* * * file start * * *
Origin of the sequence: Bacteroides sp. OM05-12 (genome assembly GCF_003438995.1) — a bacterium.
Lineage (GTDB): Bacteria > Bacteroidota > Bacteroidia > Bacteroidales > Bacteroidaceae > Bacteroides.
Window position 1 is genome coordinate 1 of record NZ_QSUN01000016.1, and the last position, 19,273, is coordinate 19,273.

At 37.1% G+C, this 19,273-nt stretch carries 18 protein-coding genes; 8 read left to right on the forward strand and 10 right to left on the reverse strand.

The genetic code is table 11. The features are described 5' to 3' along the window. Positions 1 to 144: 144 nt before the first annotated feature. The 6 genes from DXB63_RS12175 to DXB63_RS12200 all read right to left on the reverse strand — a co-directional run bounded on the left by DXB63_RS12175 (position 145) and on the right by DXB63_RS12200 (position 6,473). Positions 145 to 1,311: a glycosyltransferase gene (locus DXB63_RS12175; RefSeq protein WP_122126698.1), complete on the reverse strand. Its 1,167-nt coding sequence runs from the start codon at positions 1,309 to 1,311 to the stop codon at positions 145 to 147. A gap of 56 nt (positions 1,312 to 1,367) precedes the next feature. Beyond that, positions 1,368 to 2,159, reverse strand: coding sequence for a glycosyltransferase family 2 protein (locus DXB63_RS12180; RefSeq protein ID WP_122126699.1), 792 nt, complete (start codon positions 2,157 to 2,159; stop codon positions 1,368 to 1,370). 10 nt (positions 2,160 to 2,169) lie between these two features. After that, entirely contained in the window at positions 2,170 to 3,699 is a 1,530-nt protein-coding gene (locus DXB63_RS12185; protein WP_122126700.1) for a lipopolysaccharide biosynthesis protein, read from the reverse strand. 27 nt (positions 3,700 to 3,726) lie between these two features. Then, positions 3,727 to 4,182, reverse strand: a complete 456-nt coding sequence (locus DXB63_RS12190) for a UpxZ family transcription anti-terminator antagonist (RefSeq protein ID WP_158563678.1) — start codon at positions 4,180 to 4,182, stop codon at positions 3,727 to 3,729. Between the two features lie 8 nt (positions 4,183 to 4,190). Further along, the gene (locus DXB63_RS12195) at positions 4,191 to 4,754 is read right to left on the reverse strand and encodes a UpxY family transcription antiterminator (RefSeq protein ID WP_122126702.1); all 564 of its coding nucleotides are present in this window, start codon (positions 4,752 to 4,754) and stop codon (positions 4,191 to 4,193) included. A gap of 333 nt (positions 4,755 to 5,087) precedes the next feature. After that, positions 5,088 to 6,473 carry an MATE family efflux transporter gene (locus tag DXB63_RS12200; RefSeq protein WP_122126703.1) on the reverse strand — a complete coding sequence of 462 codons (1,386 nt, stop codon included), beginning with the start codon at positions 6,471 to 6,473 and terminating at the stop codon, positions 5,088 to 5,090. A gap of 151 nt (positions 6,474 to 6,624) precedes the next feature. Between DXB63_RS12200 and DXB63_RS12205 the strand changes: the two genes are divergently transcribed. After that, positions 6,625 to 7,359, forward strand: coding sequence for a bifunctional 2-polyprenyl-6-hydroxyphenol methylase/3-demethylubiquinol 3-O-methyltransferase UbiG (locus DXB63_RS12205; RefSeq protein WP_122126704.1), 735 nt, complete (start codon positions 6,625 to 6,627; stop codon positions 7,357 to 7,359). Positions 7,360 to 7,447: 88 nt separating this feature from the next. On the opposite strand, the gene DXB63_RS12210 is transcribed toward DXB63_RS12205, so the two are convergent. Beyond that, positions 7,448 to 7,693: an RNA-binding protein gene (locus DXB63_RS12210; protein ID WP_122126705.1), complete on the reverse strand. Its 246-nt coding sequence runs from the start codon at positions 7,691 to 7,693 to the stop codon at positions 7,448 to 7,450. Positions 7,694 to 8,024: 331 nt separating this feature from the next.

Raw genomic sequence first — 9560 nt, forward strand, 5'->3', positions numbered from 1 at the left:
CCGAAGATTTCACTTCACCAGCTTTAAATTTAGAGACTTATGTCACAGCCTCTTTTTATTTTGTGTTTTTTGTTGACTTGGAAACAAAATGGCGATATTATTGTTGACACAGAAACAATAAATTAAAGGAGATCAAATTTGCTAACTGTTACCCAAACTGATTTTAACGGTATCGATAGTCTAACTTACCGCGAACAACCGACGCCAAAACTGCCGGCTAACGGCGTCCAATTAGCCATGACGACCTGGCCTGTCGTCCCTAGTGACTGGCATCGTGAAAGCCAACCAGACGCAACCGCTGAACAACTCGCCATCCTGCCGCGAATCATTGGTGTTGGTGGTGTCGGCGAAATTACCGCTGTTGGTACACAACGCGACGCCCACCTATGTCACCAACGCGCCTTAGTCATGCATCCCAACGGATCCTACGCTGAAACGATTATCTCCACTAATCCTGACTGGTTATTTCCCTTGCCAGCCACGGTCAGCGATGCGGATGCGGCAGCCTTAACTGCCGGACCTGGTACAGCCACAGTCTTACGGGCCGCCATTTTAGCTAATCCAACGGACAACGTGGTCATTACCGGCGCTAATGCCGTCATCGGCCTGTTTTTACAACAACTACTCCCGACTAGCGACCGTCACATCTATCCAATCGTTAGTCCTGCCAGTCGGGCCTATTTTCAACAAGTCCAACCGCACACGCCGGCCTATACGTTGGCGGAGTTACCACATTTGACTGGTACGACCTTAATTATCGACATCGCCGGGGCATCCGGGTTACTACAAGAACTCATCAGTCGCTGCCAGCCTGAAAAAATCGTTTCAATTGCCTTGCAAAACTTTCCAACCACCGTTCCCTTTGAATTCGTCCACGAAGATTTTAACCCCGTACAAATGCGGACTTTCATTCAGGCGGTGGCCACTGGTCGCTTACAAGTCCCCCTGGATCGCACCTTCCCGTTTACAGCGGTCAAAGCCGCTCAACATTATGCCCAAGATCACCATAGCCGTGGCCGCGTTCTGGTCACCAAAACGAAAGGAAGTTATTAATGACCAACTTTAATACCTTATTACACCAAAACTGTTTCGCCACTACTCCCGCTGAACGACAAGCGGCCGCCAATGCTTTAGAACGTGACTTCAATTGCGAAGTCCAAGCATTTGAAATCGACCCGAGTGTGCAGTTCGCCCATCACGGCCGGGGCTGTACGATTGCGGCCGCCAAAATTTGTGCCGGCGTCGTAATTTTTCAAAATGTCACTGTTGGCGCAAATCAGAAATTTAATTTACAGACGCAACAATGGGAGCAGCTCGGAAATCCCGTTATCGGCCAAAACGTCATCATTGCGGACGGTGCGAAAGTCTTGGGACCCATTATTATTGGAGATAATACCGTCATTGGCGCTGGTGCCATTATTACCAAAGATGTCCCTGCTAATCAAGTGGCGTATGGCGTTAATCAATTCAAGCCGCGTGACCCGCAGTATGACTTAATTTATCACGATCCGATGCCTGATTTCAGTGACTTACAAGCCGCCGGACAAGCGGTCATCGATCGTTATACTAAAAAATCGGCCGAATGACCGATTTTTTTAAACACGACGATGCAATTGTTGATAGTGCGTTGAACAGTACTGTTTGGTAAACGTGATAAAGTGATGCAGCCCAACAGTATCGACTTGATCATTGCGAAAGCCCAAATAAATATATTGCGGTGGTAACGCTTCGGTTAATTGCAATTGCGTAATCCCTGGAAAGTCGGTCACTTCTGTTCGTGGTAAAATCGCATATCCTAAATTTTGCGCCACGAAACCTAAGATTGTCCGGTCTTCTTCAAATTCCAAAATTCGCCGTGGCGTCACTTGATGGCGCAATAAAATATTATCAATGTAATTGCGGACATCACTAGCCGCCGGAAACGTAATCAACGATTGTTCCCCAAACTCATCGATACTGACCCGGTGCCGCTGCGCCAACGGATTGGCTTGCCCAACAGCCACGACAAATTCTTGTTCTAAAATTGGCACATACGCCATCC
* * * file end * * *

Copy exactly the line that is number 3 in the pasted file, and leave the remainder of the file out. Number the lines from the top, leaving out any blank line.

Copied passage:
Window position 1 is genome coordinate 1 of record NZ_QSUN01000016.1, and the last position, 19,273, is coordinate 19,273.